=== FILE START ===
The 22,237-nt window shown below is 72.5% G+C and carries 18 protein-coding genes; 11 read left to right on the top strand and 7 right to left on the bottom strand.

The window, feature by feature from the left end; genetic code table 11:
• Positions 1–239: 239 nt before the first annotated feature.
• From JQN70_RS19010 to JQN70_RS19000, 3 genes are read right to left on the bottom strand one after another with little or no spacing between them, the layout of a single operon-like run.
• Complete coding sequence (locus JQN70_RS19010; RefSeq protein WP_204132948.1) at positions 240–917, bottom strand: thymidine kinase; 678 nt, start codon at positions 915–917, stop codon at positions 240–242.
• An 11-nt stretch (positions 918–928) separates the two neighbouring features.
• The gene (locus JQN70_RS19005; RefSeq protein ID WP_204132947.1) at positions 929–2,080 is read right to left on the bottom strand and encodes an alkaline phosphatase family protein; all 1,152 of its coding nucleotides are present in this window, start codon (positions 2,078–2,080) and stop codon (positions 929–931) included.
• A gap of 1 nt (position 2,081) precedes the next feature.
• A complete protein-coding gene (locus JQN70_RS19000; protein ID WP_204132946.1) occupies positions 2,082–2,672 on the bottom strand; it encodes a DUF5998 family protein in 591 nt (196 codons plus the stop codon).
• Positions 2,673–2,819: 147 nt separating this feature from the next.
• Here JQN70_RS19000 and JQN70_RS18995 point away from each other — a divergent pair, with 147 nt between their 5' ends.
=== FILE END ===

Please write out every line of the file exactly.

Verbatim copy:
The 22,237-nt window shown below is 72.5% G+C and carries 18 protein-coding genes; 11 read left to right on the top strand and 7 right to left on the bottom strand.

The window, feature by feature from the left end; genetic code table 11:
• Positions 1–239: 239 nt before the first annotated feature.
• From JQN70_RS19010 to JQN70_RS19000, 3 genes are read right to left on the bottom strand one after another with little or no spacing between them, the layout of a single operon-like run.
• Complete coding sequence (locus JQN70_RS19010; RefSeq protein WP_204132948.1) at positions 240–917, bottom strand: thymidine kinase; 678 nt, start codon at positions 915–917, stop codon at positions 240–242.
• An 11-nt stretch (positions 918–928) separates the two neighbouring features.
• The gene (locus JQN70_RS19005; RefSeq protein ID WP_204132947.1) at positions 929–2,080 is read right to left on the bottom strand and encodes an alkaline phosphatase family protein; all 1,152 of its coding nucleotides are present in this window, start codon (positions 2,078–2,080) and stop codon (positions 929–931) included.
• A gap of 1 nt (position 2,081) precedes the next feature.
• A complete protein-coding gene (locus JQN70_RS19000; protein ID WP_204132946.1) occupies positions 2,082–2,672 on the bottom strand; it encodes a DUF5998 family protein in 591 nt (196 codons plus the stop codon).
• Positions 2,673–2,819: 147 nt separating this feature from the next.
• Here JQN70_RS19000 and JQN70_RS18995 point away from each other — a divergent pair, with 147 nt between their 5' ends.